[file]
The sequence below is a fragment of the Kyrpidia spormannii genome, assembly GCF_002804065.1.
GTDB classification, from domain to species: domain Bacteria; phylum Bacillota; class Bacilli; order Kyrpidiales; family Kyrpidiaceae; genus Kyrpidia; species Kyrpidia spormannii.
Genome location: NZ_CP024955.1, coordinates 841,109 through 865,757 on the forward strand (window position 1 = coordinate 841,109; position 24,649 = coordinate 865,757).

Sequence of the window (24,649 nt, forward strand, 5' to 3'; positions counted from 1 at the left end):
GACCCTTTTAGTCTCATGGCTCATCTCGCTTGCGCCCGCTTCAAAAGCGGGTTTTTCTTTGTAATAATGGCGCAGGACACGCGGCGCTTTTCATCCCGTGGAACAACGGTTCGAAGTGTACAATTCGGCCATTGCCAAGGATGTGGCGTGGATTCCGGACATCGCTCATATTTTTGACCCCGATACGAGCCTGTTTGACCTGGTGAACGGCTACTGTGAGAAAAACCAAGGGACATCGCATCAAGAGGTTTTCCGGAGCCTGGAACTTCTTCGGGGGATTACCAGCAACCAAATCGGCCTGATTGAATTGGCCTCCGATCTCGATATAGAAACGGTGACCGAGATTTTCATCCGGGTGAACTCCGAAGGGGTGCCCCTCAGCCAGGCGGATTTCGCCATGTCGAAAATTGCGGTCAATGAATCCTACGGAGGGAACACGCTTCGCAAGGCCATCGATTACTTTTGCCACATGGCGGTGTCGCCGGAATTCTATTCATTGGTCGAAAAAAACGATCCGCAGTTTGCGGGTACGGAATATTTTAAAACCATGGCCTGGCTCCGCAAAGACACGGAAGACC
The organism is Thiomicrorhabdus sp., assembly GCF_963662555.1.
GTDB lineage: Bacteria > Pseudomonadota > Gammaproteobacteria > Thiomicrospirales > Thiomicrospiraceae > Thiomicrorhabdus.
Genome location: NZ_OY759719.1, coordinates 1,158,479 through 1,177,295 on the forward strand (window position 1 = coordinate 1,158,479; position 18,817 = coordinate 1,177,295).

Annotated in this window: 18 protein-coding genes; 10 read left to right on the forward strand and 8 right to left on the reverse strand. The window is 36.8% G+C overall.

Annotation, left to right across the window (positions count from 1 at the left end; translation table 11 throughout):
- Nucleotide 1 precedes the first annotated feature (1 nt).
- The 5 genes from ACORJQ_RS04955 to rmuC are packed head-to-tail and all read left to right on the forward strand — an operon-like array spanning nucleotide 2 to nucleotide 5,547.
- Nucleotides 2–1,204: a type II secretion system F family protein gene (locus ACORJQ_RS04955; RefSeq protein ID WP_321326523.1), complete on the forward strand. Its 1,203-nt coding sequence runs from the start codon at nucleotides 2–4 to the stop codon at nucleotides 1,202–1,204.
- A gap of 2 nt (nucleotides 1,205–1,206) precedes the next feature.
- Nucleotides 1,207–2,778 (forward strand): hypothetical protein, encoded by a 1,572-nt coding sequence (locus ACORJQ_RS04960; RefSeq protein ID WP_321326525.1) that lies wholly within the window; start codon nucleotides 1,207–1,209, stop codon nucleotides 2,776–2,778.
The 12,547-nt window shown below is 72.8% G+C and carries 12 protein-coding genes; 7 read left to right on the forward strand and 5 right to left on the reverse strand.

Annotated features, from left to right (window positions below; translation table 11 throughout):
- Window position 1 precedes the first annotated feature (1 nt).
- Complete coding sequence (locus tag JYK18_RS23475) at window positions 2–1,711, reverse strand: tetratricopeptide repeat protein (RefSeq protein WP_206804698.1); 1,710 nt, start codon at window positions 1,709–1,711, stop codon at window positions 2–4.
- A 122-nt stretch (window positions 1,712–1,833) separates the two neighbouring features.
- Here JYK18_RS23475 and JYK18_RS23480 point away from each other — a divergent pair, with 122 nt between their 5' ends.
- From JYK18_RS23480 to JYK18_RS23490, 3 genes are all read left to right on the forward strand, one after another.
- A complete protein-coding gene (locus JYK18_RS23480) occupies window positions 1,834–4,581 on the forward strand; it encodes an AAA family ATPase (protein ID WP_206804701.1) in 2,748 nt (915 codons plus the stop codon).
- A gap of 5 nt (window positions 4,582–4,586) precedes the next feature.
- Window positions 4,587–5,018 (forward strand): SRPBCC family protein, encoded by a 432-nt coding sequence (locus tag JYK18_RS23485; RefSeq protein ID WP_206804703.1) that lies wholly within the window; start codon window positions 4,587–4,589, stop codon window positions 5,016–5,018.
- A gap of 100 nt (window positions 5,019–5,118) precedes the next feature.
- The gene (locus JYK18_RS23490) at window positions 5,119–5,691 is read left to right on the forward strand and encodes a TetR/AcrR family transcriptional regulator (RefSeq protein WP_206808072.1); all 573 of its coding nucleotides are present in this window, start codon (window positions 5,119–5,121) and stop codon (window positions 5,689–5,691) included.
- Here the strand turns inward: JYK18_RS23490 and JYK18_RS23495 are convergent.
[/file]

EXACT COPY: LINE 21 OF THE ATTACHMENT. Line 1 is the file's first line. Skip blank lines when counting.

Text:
- Here JYK18_RS23475 and JYK18_RS23480 point away from each other — a divergent pair, with 122 nt between their 5' ends.